In terms of sheer fun, Purim easily tops all Jewish celebrations. We party in fancy dress, make merry and even drink alcoholic beverages (Ad Lo Yada) with a certain indulgence alien to other Jewish celebrations. From babies to grandparents, we parade in funny costumes, and drown the name of our evil enemy Haman in riots of noise (in synagogue, for once encouraged to be noisy). To be sure, we are always required to enjoy everything that goes with living as Jews: our family life, synagogue gatherings, traditional meals, and so. Joy is a key attribute of other Jewish festivities: Pessach, Shavuot & Succot (especially Succot), when we're expected to be joyful in the happy embrace of the total experience of our life: family, community, and nation.
So, why is Purim different? Why are the three pilgrim festivals of Judaism about joy, while Purim has almost an order to have fun?
Pessach, Shavuot & Succot are festivities enshrined in the authority of the Torah. The events of Purim occurred much later in our history, at a time when our nation had lost its sovereign independence, conquered by the Babylonians who expelled us from our Land and destroyed our national life, subject to the Persian Empire. Purim occurred during a time when we were totally at the mercy of others; the 3 pilgrimage Festivals were established even before the Children of Israel began our life as a free nation in the Promised Land, Eretz Yisrael. Pessach, Shavuot and Succot were instituted when our People became free, prepared to conquer the Land and began our life as a Nation. By contrast, Purim marks a very different type of event, when clever Mordechai and Esther thwarted the intention of evil Hamman and his hateful followers to murder the whole Jewish people in all 127 provinces of the Persian Empire. After the defeat of Haman and his followers, the Jews were still subjects of the Persian Empire, so Purim is not about regaining Jewish national independence. Purim only expresses the Jewish people's tremendous relief for their physical salvation – for not being killed in a massive genocide… what we celebrate today in a fun party, trying to forget such a threat.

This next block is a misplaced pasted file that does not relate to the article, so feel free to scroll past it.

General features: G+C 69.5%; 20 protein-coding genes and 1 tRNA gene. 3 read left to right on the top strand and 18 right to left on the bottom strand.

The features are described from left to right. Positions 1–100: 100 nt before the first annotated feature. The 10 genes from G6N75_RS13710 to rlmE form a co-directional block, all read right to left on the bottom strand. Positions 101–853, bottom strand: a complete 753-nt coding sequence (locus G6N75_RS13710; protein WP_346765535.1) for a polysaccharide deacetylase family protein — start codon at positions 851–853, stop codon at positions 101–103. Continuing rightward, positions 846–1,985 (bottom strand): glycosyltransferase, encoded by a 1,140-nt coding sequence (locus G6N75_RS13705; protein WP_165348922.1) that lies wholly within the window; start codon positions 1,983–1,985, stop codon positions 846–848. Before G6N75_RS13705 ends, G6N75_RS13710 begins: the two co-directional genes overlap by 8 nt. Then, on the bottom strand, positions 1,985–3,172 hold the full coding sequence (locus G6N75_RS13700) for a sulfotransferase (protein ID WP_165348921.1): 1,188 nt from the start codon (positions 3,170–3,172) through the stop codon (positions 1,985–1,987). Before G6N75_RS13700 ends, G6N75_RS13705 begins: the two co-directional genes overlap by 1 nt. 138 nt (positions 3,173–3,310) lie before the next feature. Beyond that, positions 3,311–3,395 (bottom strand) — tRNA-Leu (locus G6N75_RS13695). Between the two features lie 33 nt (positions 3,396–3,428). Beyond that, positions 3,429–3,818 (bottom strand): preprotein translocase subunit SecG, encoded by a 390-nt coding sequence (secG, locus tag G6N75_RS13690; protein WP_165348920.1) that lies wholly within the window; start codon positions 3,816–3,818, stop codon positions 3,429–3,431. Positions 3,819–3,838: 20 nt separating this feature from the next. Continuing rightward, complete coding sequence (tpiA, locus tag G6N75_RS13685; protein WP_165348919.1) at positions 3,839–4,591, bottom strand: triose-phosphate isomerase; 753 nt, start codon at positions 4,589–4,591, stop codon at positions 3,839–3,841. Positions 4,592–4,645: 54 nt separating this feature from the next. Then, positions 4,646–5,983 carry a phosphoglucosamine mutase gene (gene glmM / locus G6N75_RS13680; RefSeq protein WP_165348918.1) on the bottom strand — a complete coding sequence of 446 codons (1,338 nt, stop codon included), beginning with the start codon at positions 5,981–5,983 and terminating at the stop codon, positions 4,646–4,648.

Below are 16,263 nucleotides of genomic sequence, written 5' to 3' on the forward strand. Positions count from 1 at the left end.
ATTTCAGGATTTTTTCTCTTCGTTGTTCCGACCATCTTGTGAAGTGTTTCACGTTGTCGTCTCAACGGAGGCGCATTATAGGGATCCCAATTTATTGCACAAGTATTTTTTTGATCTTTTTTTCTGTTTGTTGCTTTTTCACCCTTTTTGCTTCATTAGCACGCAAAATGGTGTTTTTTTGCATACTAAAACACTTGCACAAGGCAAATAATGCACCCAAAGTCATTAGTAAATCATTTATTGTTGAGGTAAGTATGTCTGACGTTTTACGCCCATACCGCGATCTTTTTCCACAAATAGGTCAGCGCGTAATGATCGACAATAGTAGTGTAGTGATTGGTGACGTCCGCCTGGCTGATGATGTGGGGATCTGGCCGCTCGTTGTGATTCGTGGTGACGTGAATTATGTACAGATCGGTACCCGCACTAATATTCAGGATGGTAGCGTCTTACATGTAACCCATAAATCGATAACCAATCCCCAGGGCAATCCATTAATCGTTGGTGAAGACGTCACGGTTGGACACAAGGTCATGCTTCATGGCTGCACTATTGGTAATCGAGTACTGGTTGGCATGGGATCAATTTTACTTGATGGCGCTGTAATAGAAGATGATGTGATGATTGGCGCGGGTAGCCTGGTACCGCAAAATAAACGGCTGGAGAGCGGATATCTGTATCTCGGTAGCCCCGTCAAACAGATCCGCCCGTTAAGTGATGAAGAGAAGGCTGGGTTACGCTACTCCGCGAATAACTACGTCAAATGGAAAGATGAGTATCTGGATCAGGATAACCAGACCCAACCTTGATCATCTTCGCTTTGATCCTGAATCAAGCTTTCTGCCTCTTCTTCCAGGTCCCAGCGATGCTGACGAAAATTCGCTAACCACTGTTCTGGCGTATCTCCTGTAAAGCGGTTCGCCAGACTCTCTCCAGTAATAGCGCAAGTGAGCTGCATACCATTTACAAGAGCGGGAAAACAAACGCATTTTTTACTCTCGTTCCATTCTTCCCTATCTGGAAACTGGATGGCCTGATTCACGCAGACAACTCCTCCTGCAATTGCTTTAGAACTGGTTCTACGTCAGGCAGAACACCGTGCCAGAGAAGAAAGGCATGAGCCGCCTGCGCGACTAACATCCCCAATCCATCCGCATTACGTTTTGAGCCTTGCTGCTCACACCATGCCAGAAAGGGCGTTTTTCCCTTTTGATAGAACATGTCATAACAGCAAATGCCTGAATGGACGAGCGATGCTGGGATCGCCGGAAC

Joy, on the other hand, is a total experience of deep and full satisfaction at many simple and complex levels of meaning. The Torah demands joy from a free, independent and strong people – a Nation that holds its future in its own hands, even when our existence is challenged, threatened and endangered. Fun, even Purim Fun, is a temporary condition; it passes. We celebrate the demise of a horrible threat, but the big picture didn't change – the Jews were still dependent on the will of the Persians. We are licensed to celebrate with alcohol because the thought of a total genocide of our own people is so unbearable that we need those images to blur – celebrating that we are alive, after all. Pessach, Shavuot & Succot are pilgrimages to Jerusalem, Festivals about the joy of our life as a free, independent, and strong people, filled with national purpose, hope and future.
Let's celebrate Purim with lots of fun – and may we celebrate, day after day, the joyful experience of the recovering of our national life and self in our new-old State of Israel.
May God will that each and every one of us hears the story of Esther, Mordechai and their redemptive history, and adopt it as our own.
With our best wishes,
Chag Purim Sameach!
Rabbi Carlos A. Tapiero
Deputy Director-General & Director of Education
Maccabi World Union
 The heroes of the salvation of the Jewish People.